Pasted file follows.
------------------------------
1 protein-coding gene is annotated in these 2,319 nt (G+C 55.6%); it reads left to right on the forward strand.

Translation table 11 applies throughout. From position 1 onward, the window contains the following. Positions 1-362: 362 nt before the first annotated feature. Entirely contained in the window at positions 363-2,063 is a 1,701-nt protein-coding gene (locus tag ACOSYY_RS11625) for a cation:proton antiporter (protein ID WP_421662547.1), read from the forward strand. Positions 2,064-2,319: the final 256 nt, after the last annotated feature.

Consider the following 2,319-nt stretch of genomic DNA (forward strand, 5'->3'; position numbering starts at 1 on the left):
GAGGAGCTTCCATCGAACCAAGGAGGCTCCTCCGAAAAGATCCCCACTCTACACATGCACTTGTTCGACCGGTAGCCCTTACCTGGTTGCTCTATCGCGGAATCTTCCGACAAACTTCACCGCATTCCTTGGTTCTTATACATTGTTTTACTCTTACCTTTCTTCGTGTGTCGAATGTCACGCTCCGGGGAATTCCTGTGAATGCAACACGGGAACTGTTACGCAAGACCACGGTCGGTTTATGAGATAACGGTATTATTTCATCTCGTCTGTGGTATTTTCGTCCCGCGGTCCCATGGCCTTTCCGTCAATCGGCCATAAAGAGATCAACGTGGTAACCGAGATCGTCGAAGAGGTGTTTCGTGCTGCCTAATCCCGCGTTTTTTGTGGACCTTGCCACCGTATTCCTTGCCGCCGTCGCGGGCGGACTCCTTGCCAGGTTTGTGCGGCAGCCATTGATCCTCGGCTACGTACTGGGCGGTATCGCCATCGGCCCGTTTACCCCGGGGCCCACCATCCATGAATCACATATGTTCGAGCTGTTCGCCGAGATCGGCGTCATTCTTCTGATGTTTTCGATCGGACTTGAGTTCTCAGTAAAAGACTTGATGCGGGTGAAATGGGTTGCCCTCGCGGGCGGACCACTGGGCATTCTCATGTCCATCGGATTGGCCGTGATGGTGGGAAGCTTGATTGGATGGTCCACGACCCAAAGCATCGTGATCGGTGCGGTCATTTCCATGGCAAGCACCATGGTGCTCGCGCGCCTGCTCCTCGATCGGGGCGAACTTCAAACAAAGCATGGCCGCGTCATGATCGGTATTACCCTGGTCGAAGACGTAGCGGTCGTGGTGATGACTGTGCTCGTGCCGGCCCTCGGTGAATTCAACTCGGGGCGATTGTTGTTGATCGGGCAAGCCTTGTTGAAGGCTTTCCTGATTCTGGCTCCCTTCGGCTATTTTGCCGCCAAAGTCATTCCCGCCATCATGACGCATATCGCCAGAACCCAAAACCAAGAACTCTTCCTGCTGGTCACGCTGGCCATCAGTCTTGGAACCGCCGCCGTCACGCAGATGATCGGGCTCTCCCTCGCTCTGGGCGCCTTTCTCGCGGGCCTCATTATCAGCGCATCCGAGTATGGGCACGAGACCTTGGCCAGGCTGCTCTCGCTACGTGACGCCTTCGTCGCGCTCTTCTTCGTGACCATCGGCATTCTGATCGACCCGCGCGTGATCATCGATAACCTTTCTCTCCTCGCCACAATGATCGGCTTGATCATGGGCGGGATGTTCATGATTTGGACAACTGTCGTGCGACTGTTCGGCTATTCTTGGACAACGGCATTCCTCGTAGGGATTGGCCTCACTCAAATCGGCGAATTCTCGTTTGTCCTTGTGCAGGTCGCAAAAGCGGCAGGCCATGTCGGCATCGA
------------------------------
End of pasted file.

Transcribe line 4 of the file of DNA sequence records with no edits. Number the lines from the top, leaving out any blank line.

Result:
GAGGAGCTTCCATCGAACCAAGGAGGCTCCTCCGAAAAGATCCCCACTCTACACATGCACTTGTTCGACCGGTAGCCCTTACCTGGTTGCTCTATCGCGGAATCTTCCGACAAACTTCACCGCATTCCTTGGTTCTTATACATTGTTTTACTCTTACCTTTCTTCGTGTGTCGAATGTCACGCTCCGGGGAATTCCTGTGAATGCAACACGGGAACTGTTACGCAAGACCACGGTCGGTTTATGAGATAACGGTATTATTTCATCTCGTCTGTGGTATTTTCGTCCCGCGGTCCCATGGCCTTTCCGTCAATCGGCCATAAAGAGATCAACGTGGTAACCGAGATCGTCGAAGAGGTGTTTCGTGCTGCCTAATCCCGCGTTTTTTGTGGACCTTGCCACCGTATTCCTTGCCGCCGTCGCGGGCGGACTCCTTGCCAGGTTTGTGCGGCAGCCATTGATCCTCGGCTACGTACTGGGCGGTATCGCCATCGGCCCGTTTACCCCGGGGCCCACCATCCATGAATCACATATGTTCGAGCTGTTCGCCGAGATCGGCGTCATTCTTCTGATGTTTTCGATCGGACTTGAGTTCTCAGTAAAAGACTTGATGCGGGTGAAATGGGTTGCCCTCGCGGGCGGACCACTGGGCATTCTCATGTCCATCGGATTGGCCGTGATGGTGGGAAGCTTGATTGGATGGTCCACGACCCAAAGCATCGTGATCGGTGCGGTCATTTCCATGGCAAGCACCATGGTGCTCGCGCGCCTGCTCCTCGATCGGGGCGAACTTCAAACAAAGCATGGCCGCGTCATGATCGGTATTACCCTGGTCGAAGACGTAGCGGTCGTGGTGATGACTGTGCTCGTGCCGGCCCTCGGTGAATTCAACTCGGGGCGATTGTTGTTGATCGGGCAAGCCTTGTTGAAGGCTTTCCTGATTCTGGCTCCCTTCGGCTATTTTGCCGCCAAAGTCATTCCCGCCATCATGACGCATATCGCCAGAACCCAAAACCAAGAACTCTTCCTGCTGGTCACGCTGGCCATCAGTCTTGGAACCGCCGCCGTCACGCAGATGATCGGGCTCTCCCTCGCTCTGGGCGCCTTTCTCGCGGGCCTCATTATCAGCGCATCCGAGTATGGGCACGAGACCTTGGCCAGGCTGCTCTCGCTACGTGACGCCTTCGTCGCGCTCTTCTTCGTGACCATCGGCATTCTGATCGACCCGCGCGTGATCATCGATAACCTTTCTCTCCTCGCCACAATGATCGGCTTGATCATGGGCGGGATGTTCATGATTTGGACAACTGTCGTGCGACTGTTCGGCTATTCTTGGACAACGGCATTCCTCGTAGGGATTGGCCTCACTCAAATCGGCGAATTCTCGTTTGTCCTTGTGCAGGTCGCAAAAGCGGCAGGCCATGTCGGCATCGA